Being a lifelong learner, I jump at any excuse to learn a new piece of software. No matter if it’s a development tool, test automation framework, or a new utility program. If it has the potential to enhance my current abilities and optimise my workflow. Then I need to investigate it.
When learning a new piece of technology. I like to follow a set list of tasks which are designed to build up my knowledge base and enable me to progress with confidence as I dive deeper into the advanced features on offer. I have taken this step-by-step process and adapted it to the context of learning test automation frameworks. And since I’m going through this process myself at the moment. I hope sharing the strategy I’m following is useful for anyone reading.
Start with the basics
When I say the basics. I mean the VERY basics.
You may already be comfortable in a programming language and know the fundamentals like declaring variables and the process of decision-making in your programs. But as the saying goes, you need to walk before you can run.
Take some time to become familiar with the fundamentals of a new tool. Knowing how to navigate pages, perform requests and interact with UI elements are the buildings blocks that will form the basis of your knowledge as you move forward. Taking the time to invest in building up this knowledge from your initial interaction will decrease the risk of running into errors later on.
Don’t worry about repeating yourself initially. But don’t make a habit of it
Here are the instructions for making a cup of tea (written in pseudo-code).
Kettle.FillUp(Water) Kettle.HeatUp Cup.GetOut Cup.PutIn(TeaBag) Cup.PutIn(Sugar) Cup.PutIn(HotWater) Cup.PutIn(Milk) Cup.Stir
When you are learning something new, be it a tool, a new skill, or an unfamiliar concept or idea. The most important thing is to use the new ‘thing’ in a practical, real-life scenario as quickly as possible. You could spend hours, days, or even longer watching tutorials on how best to use it. But until you do something with the knowledge. It’s just theory.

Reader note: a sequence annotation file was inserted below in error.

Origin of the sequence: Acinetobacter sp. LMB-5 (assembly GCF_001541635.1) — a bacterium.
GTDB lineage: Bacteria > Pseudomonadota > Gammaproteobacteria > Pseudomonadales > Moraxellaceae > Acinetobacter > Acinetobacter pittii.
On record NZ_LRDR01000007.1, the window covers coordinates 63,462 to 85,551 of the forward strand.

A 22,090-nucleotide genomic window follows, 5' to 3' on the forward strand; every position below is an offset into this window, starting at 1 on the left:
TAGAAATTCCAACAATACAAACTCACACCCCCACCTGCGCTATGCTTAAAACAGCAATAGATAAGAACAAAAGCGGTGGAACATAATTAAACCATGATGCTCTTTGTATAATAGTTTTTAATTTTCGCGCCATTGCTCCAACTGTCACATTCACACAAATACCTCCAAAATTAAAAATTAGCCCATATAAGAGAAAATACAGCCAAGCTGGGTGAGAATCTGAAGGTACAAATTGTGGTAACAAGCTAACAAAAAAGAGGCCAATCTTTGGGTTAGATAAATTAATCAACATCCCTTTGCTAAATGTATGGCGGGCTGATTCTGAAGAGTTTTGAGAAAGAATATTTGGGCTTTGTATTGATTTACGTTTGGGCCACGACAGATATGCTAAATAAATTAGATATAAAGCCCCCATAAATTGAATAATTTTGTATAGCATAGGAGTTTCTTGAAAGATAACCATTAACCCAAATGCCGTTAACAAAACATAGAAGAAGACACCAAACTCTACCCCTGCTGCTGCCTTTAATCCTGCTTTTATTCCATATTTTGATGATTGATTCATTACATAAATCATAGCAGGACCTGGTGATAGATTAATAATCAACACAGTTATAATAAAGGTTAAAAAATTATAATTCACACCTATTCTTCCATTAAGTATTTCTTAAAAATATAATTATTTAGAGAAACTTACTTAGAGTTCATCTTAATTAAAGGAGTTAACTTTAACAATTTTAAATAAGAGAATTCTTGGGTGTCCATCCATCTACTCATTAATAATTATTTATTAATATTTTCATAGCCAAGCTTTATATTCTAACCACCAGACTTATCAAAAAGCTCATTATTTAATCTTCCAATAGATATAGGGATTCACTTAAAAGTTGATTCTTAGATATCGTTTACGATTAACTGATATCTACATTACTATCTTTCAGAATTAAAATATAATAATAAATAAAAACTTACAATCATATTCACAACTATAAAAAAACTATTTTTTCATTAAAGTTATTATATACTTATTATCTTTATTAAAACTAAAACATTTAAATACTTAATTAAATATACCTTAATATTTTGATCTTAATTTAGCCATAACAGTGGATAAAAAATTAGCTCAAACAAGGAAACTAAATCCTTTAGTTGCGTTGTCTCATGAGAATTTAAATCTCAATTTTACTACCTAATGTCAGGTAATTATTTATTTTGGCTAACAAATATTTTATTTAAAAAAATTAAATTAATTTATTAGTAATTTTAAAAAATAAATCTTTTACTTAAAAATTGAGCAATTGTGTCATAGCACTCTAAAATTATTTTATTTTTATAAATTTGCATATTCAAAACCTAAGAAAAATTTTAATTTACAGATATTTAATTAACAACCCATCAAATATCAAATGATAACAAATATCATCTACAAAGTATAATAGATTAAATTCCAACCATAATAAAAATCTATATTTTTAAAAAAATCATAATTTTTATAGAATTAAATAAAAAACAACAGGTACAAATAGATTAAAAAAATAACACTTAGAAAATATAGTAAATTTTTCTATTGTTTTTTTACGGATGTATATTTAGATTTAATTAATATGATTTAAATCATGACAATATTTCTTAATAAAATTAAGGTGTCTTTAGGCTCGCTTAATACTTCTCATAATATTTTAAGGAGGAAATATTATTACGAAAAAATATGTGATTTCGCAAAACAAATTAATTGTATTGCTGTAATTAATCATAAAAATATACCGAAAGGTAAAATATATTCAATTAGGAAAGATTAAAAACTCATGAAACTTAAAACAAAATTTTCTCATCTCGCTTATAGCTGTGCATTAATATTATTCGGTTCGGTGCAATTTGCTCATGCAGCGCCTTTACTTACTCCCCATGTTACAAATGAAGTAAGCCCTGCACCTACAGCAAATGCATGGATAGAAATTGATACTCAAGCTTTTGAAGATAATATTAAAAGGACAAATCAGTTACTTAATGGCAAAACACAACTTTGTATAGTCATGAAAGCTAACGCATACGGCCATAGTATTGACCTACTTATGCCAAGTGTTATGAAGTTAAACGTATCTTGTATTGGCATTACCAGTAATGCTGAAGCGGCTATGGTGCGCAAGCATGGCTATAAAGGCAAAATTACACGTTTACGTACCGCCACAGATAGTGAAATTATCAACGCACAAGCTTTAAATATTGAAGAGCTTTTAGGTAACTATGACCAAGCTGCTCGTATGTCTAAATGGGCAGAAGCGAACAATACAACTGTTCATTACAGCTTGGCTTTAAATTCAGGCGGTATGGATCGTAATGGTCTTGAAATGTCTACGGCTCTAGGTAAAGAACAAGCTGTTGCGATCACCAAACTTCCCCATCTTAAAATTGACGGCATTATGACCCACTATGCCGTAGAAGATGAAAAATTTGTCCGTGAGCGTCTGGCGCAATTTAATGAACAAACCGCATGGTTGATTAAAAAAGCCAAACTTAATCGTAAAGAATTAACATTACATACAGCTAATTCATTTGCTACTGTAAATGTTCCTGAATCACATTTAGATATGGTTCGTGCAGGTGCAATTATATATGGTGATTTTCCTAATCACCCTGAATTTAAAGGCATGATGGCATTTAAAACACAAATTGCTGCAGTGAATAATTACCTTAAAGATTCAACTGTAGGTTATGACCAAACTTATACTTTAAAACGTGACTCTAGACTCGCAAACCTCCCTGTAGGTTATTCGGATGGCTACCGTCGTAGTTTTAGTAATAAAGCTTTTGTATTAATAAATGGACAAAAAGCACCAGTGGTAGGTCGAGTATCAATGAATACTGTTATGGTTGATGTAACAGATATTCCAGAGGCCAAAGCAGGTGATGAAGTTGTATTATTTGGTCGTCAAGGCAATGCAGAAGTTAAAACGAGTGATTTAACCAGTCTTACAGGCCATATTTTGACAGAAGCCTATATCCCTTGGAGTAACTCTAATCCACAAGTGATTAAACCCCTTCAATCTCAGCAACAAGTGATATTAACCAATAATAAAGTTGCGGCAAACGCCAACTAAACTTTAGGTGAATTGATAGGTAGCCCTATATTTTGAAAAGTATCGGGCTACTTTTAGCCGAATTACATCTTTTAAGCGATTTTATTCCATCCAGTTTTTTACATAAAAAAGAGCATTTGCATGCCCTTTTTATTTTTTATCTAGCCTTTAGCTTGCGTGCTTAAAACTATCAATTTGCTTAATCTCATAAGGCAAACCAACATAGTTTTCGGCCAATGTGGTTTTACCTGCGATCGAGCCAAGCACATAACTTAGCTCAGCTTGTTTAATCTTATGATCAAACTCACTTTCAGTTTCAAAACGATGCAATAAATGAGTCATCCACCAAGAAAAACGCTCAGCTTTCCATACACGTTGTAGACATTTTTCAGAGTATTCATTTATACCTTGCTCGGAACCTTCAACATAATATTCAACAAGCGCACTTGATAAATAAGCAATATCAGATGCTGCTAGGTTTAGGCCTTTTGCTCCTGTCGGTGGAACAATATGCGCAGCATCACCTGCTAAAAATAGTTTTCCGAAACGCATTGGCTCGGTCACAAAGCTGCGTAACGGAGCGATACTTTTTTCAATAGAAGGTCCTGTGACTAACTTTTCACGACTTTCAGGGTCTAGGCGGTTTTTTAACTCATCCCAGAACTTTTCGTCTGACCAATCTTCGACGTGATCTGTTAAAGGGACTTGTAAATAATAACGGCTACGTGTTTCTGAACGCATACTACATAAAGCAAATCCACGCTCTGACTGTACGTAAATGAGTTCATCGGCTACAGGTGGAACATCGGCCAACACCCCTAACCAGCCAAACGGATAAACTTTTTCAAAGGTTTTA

So with that said. The code above is OK for our purposes. It might not be great code considering the number of lines it is and it not being reusable (what if we wanted to make x number of cups?). But that’s what refactoring is for. Remember, we are still learning and there is no need to worry about doing things ‘the best way’ first time. Just worry about getting the result you need.
Incorporate design patterns like page objects and custom functions
Frameworks built with tools like Selenium often make use of what is referred to as a page object. This encapsulates all of a page’s elements and the functions needed to interact with them. Cypress can be customised to work with page objects as well. But it’s highly recommended that you make use of the built-in custom commands feature instead.
So taking our cup of tea example from the previous step. Recreated in a single page object would look something like this: